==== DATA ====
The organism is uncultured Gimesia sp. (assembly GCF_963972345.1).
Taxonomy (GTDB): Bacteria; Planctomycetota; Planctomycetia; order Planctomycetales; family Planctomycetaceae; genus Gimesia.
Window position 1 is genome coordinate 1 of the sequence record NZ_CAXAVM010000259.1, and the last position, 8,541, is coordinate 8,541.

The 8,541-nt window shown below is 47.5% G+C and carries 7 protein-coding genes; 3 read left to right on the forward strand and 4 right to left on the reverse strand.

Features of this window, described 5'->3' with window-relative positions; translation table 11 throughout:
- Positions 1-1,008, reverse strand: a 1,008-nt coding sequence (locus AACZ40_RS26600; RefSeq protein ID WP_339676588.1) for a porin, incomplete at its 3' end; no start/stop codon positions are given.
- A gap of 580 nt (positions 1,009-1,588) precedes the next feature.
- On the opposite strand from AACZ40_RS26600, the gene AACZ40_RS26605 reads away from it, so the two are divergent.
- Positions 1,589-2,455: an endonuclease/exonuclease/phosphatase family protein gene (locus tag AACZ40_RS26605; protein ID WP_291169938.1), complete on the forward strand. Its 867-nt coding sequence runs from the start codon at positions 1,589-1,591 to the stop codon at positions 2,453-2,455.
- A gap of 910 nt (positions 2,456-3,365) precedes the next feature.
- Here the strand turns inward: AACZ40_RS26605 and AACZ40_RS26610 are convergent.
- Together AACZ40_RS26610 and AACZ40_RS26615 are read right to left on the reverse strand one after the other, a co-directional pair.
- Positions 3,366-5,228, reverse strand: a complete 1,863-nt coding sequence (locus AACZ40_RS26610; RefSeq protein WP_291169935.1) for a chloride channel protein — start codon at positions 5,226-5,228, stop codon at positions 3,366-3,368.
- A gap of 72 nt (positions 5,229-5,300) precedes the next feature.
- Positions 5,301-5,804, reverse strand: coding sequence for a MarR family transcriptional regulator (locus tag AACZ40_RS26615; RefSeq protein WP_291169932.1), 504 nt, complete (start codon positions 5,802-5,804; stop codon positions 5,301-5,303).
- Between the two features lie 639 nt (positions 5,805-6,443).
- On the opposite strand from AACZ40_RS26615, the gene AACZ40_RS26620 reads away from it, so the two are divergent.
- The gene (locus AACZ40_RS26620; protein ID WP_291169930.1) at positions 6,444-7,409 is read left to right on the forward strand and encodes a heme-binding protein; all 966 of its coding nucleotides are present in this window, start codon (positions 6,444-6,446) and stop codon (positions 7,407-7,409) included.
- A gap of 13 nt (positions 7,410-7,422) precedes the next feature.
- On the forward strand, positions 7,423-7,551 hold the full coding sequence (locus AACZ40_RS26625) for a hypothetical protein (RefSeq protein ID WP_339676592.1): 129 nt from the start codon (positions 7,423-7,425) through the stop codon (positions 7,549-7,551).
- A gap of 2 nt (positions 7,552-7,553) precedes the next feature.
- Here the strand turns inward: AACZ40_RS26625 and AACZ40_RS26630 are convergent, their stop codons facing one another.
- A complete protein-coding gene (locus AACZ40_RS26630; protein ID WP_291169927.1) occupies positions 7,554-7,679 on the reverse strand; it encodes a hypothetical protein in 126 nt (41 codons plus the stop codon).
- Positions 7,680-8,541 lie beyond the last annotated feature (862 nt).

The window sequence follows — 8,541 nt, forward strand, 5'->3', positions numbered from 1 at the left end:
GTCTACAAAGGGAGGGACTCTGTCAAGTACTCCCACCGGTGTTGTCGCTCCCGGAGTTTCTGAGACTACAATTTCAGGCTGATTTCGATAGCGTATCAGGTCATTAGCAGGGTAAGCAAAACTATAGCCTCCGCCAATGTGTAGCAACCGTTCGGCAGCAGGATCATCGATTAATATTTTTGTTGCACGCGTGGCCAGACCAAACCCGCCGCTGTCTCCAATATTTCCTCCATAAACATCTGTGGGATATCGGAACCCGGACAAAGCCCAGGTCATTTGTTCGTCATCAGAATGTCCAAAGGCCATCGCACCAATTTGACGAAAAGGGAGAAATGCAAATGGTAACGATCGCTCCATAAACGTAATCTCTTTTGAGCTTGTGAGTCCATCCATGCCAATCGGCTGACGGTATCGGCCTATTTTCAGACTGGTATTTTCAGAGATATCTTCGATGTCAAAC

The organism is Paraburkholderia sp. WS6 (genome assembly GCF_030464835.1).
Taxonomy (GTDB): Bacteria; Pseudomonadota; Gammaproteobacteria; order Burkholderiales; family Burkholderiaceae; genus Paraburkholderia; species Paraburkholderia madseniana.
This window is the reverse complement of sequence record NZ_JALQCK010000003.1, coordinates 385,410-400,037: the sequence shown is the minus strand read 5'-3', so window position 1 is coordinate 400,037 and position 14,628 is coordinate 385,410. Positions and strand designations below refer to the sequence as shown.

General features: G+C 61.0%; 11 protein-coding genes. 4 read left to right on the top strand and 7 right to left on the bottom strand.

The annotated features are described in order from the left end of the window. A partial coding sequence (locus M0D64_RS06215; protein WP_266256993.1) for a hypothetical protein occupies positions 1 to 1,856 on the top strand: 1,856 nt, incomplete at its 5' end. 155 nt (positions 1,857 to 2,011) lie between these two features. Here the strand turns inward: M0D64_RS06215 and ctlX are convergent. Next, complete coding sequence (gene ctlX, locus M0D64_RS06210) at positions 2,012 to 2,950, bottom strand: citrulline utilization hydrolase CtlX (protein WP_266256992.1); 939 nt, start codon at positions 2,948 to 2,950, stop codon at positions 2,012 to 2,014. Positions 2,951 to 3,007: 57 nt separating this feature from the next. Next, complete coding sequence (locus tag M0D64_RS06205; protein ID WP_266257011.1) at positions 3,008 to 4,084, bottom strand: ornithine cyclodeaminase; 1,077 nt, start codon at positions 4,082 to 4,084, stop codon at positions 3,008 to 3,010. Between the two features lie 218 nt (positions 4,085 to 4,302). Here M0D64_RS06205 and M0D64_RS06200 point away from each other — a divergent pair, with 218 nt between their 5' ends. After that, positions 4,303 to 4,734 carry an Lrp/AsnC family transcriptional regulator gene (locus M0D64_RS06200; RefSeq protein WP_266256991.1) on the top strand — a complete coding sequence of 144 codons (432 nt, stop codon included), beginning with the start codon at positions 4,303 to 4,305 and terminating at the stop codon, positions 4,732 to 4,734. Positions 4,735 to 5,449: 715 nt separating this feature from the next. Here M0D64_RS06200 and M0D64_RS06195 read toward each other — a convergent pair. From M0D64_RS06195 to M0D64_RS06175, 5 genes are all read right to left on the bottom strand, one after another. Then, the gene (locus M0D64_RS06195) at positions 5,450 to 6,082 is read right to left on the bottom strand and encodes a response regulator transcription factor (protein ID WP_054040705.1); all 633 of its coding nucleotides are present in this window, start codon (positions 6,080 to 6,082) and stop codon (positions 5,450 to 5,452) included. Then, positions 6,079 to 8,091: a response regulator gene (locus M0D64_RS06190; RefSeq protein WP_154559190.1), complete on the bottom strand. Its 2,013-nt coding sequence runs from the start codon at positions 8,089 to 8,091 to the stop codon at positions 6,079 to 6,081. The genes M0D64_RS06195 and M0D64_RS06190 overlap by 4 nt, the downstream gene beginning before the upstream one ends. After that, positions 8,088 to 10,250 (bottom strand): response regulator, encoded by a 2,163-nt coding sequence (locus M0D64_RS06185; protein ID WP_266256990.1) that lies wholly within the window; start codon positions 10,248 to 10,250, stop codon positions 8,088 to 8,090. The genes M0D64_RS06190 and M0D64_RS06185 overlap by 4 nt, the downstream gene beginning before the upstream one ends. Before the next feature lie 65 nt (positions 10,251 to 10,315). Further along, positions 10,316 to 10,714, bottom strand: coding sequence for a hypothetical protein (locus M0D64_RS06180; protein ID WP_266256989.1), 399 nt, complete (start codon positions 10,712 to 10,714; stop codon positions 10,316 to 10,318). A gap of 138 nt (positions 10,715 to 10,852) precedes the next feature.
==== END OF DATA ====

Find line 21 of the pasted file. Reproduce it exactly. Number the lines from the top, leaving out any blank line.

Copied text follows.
- A gap of 2 nt (positions 7,552-7,553) precedes the next feature.